Organised agriculture should put constant pressure on the state to address problems within the sector. However, it should always be part of the solution rather than just criticising. This is the view of veteran agriculturist Tommie Esterhuyse who retired as vice president of Free State Agriculture (FSA).
Following his retirement from the FSA boardroom last month, Esterhuyse shifts his focus to farming and his family. He concluded an 11-year stint at FSA during the organisation’s congress held on Wednesday, 22 September.
In an exclusive interview with Food For Mzansi, he shares his hopes for the future of agriculture in the province and Mzansi.
Duncan Masiwa: Oom Tommie, you’re a legend and we are certainly going to miss you! How do you feel about leaving FSA?
Tommie Esterhuyse: It was an emotional decision, but I felt satisfied with what we have achieved in FSA. I will miss the team spirit and co-operation within the executive management the most.
When you joined FSA, what were some of the biggest challenges that had to be tackled?
Rural safety of farm inhabitants was the biggest challenge and will always be the biggest. The deterioration of roads [infrastructure to ensure food security] will always be an enormous problem.
The third challenge was to address and assist with disasters such as veldfires and floods. The uncertainty of property rights, for example the proposed amendment of the expropriation without compensation bill as well as Section 25 of the Constitution, causes major uncertainty amongst farmers.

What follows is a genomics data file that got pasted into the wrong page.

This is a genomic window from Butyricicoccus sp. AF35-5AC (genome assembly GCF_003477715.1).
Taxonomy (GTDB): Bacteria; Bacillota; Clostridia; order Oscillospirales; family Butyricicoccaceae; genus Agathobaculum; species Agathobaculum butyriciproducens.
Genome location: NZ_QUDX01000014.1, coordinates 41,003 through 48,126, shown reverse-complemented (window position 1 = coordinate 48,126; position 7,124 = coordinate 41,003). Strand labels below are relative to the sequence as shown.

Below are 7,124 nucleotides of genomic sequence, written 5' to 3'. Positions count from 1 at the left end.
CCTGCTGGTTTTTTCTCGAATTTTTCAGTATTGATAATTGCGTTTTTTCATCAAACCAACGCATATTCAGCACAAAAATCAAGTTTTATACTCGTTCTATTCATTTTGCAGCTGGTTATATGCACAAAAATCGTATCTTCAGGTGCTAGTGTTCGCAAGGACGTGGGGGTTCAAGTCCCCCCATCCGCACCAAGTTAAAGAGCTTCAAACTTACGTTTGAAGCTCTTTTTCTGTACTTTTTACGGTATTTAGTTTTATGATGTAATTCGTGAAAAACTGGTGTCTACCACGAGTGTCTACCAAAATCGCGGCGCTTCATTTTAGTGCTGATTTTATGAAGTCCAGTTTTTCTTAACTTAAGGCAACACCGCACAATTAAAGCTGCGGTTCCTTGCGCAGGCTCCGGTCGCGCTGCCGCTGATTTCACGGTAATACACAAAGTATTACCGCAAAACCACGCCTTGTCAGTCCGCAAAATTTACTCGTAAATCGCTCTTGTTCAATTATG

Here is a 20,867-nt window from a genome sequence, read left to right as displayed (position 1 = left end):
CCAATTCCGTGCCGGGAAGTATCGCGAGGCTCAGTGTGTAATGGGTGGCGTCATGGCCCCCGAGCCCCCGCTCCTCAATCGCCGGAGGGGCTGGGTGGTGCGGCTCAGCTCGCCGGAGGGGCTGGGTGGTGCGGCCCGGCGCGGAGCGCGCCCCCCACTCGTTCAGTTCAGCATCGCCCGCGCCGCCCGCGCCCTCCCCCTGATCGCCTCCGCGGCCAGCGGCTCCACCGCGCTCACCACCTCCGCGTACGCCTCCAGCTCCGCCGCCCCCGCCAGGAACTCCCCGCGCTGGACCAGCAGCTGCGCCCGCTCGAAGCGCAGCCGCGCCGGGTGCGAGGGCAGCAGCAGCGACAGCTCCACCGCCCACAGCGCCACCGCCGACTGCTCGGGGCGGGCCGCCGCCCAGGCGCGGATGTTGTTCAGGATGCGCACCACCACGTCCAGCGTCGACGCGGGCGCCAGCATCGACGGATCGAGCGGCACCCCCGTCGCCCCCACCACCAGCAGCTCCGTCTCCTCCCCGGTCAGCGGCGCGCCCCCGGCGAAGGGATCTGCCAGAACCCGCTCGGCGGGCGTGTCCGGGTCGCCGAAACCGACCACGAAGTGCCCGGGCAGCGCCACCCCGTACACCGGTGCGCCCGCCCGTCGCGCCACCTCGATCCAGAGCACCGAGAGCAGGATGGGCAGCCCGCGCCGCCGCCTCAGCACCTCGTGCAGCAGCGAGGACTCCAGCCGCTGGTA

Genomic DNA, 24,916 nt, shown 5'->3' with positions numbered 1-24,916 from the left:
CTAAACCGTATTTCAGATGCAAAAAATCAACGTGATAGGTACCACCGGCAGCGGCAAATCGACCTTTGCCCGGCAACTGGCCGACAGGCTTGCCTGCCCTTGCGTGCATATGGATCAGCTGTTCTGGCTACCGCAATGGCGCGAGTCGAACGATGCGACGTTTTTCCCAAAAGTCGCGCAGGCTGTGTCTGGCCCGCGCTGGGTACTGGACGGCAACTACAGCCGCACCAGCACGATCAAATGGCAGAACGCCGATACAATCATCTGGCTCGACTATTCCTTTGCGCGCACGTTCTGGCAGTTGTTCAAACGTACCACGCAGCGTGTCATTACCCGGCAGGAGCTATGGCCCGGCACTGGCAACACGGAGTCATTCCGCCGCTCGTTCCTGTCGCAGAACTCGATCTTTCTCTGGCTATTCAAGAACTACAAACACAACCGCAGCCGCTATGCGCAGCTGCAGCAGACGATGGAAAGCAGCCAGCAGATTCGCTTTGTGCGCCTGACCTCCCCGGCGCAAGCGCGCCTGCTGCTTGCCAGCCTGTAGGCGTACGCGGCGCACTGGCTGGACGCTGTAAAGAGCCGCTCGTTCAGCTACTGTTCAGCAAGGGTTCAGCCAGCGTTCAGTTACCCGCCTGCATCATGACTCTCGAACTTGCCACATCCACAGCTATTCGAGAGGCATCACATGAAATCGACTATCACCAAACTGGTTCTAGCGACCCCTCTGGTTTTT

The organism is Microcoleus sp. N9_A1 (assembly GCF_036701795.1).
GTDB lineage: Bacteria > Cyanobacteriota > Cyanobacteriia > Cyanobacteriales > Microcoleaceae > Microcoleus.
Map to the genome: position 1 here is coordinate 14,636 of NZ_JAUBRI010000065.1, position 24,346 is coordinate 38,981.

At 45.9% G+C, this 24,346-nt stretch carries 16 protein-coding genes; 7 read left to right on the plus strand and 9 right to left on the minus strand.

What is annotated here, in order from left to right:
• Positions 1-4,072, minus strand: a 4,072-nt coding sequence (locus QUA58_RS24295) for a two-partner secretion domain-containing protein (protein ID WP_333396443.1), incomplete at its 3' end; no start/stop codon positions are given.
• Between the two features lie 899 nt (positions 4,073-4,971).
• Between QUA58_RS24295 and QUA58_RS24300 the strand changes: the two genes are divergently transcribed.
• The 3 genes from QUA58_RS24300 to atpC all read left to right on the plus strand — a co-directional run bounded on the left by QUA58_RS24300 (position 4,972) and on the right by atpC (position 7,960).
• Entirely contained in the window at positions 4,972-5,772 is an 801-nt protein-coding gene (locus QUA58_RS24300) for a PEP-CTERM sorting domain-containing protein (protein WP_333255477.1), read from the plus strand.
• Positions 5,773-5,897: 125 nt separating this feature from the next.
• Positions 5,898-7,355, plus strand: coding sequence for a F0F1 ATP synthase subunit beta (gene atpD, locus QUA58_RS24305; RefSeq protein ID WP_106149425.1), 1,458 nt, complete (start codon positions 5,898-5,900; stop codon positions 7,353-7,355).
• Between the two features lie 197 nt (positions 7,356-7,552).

How has the agricultural landscape in the Free State evolved over the years?
I am satisfied with the progress that has been made and that the Free State is still considered the food basket of the country, which contributes to food security. One of my major concerns is that South Africa, which suffers such a high unemployment rate, can only benefit from food production which includes the creation of jobs.
How do you feel about the future of agriculture in the Free State and Mzansi?
I am still positive that we will be able to produce food with grace from above. It is also to remember that agriculture is one of the strongest developing pillars in the economy of our country. Despite all the challenges, the biggest disaster for this country will be if there is a shortage of food. Therefore, I believe there is still a bright future for agriculture in this country.
So, what’s next for Oom Tommie and what’s your final message to farmers and role players in the sector?
I am going to focus on my farming and family. Organised agriculture should keep constant pressure on the government to address problems and always be part of the solution rather than criticising. Mutual trust amongst our citizens will always be important.
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